Group cautions public on improper disposal of mercury-containing lamp waste
AN environmental network promoting zero waste and chemical safety has cautioned the public against the improper disposal of energy efficient but mercury-containing compact fluorescent lamps (CFLs).
The EcoWaste Coalition made the plea as some 3.6 million CFLs are set to be distributed through congressional and party list representatives from September 22 to 28, 2012 under the National Residential Lighting Program of the Philippine Energy Efficiency Project by the Department of Energy (DOE).
According to the DOE, the distribution of CFLs will translate to 44,702 tons of carbon dioxide emission reduction, which is equivalent to 83 MWh energy savings or P828 million monetary savings.
Under the program, 10,000 CFLs will be distributed free of charge to 5,000 households per congressional district or party list household beneficiaries. Two 14-watt CFLs will be given per household.
Each 14-watt CFL contains 1.5 mg of mercury, a toxic substance that is often released due to product breakage or through recycling in uncontrolled conditions.
“While recognizing the climate benefits of CFLs, we urge users to strictly follow safety precautions, from lamp installation to disposal, to avoid breakage and exposure to mercury,” said Thony Dizon, Coordinator, EcoWaste Coalition’s Project Protect.
“Products and wastes containing mercury such as busted fluorescent lamps should be carefully handled and not mixed with regular household discards nor dumped or burned,” Dizon emphasized.
Aside from busted lamps, other sources of mercury in municipal solid waste include discarded thermometers, dental amalgams, laboratory chemicals, measuring devices, skin whitening cosmetics and electronics or e-waste.
Dizon stated that R.A. 6969, the Toxic Substances and Hazardous and Nuclear Wastes Act, considers lamp waste as hazardous and thus requiring safe management and disposal, while R.A. 9003, the Ecological Solid Waste Management Act, classifies lamp waste as special waste that should not be combined with compostable and recyclable waste.
A study prepared by the EcoWaste Coalition and included in a report published by the United Nations Environment Programme (UNEP) on heavy metals in products has noted some challenges in the country’s shift from incandescent bulbs to CFLs.
These challenges include the lack of producer responsibility or take back system for discarded lamps, the lack of mercury information and precaution on product labels, the lack of public education on mercury exposure and emergency response measures, the lack of a functional system for collecting busted lamps, including storage, and the informal recycling of busted lamps in dumpsites and junk shops that releases mercury vapor into the surroundings.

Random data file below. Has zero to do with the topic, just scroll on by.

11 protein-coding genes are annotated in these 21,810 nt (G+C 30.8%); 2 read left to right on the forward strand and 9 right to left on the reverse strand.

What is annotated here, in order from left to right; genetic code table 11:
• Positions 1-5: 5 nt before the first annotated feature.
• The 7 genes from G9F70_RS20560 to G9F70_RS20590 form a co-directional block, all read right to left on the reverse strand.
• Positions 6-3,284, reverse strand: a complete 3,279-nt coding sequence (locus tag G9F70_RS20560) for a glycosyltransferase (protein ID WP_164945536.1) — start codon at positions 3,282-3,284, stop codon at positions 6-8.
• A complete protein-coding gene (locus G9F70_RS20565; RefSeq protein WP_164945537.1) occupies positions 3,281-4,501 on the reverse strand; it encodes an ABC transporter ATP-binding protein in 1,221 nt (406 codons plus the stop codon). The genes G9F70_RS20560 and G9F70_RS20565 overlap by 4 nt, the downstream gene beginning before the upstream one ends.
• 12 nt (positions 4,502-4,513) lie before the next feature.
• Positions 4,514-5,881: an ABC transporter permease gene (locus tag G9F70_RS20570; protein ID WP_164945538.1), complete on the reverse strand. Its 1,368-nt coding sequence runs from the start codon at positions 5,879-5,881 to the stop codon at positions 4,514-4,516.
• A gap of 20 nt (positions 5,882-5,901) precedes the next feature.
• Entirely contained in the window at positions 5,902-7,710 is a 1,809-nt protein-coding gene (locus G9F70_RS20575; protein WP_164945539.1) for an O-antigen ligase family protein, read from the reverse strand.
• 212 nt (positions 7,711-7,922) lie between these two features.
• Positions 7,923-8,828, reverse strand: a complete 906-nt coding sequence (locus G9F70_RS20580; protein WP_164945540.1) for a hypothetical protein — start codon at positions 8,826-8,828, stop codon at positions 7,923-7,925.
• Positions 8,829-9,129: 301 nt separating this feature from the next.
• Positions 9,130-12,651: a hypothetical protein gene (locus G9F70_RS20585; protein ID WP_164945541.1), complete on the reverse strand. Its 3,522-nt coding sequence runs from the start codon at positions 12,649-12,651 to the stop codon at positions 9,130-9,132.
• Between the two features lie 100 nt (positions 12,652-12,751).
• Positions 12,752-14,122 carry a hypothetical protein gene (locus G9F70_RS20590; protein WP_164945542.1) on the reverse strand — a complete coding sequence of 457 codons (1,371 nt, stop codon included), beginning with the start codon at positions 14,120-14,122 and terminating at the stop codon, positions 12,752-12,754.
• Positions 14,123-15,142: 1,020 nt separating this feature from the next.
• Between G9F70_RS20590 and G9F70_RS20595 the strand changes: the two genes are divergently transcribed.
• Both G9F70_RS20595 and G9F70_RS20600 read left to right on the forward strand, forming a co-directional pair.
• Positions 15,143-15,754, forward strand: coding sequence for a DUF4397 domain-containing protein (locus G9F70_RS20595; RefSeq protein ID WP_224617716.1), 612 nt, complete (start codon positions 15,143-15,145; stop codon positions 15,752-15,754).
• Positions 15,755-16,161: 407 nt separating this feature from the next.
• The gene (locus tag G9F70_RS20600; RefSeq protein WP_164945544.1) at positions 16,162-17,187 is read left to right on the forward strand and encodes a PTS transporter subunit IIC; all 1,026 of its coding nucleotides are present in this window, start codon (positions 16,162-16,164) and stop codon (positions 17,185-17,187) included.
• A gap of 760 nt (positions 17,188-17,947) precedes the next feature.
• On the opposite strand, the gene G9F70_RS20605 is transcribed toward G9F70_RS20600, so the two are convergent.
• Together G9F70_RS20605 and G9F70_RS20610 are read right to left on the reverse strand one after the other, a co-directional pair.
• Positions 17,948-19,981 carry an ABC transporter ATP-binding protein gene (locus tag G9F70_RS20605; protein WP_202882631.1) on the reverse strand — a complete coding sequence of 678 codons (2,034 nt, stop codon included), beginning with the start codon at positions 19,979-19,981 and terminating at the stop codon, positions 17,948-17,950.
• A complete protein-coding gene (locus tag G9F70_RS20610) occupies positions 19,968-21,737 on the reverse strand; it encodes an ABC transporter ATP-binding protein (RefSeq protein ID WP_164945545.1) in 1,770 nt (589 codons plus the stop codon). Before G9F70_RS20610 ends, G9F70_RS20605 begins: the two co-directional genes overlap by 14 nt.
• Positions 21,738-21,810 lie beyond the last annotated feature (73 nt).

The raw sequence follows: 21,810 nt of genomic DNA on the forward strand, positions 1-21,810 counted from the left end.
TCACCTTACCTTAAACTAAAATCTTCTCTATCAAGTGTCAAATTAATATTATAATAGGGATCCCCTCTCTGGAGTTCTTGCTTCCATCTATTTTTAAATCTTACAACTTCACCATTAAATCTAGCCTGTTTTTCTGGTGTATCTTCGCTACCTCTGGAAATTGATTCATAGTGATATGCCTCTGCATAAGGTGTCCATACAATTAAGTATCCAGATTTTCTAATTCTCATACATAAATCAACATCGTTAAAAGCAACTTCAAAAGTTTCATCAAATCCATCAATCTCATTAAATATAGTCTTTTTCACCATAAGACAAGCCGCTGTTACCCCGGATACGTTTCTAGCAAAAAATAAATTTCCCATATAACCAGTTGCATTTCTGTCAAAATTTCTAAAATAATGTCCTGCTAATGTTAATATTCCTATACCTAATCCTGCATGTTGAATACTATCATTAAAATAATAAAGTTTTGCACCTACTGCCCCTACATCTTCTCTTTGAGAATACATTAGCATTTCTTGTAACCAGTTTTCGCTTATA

According to the government-published “Mercury-Containing Lamp Waste Management” guidebook, “mercury and its compounds are highly toxic especially to the developing nervous system, which is very sensitive to all forms of mercury. Exposure to high levels of mercury can cause permanent brain damage, central nervous system disorders, memory loss, heart disease, kidney failure, liver damage, vision loss, sensation loss, and tremors.”
The guidebook stated that “mercury is also a suspected endocrine disruptor, which means it damages the reproductive and hormonal development and growth of fetuses and infants. Even low-level exposure to mercury has caused serious health effects that include neurological damage, reproductive system damage, behavioral problems, and learning disabilities.”
Tips to minimize exposure to mercury-containing lamps and wastes:
1. Do not break. Handle spent mercury-containing lamps with extreme care as they can easily break.
2. Do not burn lamps containing mercury or throw them into regular waste bins.
3. Do not play with discarded lamps or leave them lying around.
4. Return spent lamp to its original box container or place in a clear plastic bag, seal and mark “Toxic: Lamp Waste with Mercury.”
5. Put the properly wrapped and labeled lamp waste into a secured place for temporary storage.
6. For increased protection against breakage, store spent lamps in an upright position and place in a covered tin or plastic container for smaller lamps or in a cupboard for linear lamps.
7. Mark the container where the lamp waste is stored with a readable warning: “Toxic: Lamp Waste with Mercury.”
8. Keep the storage area safe, out of children’s reach and away from the elements and human traffic.
9. Contact fluorescent lamp manufacturers and/or distributors to check if they have a take-back program for their spent products or suggest a take back program if they have none.
“As we wait for a system that will ensure the environmentally-sound management of busted lamps, we call on the public to observe these steps to prevent mercury pollution,” Dizon said.
As defined by UNEP, “environmentally-sound management” means “taking all practicable steps to ensure that hazardous waste or other wastes are managed in a manner which will protect human health and the environment against adverse effects which may result from such wastes.”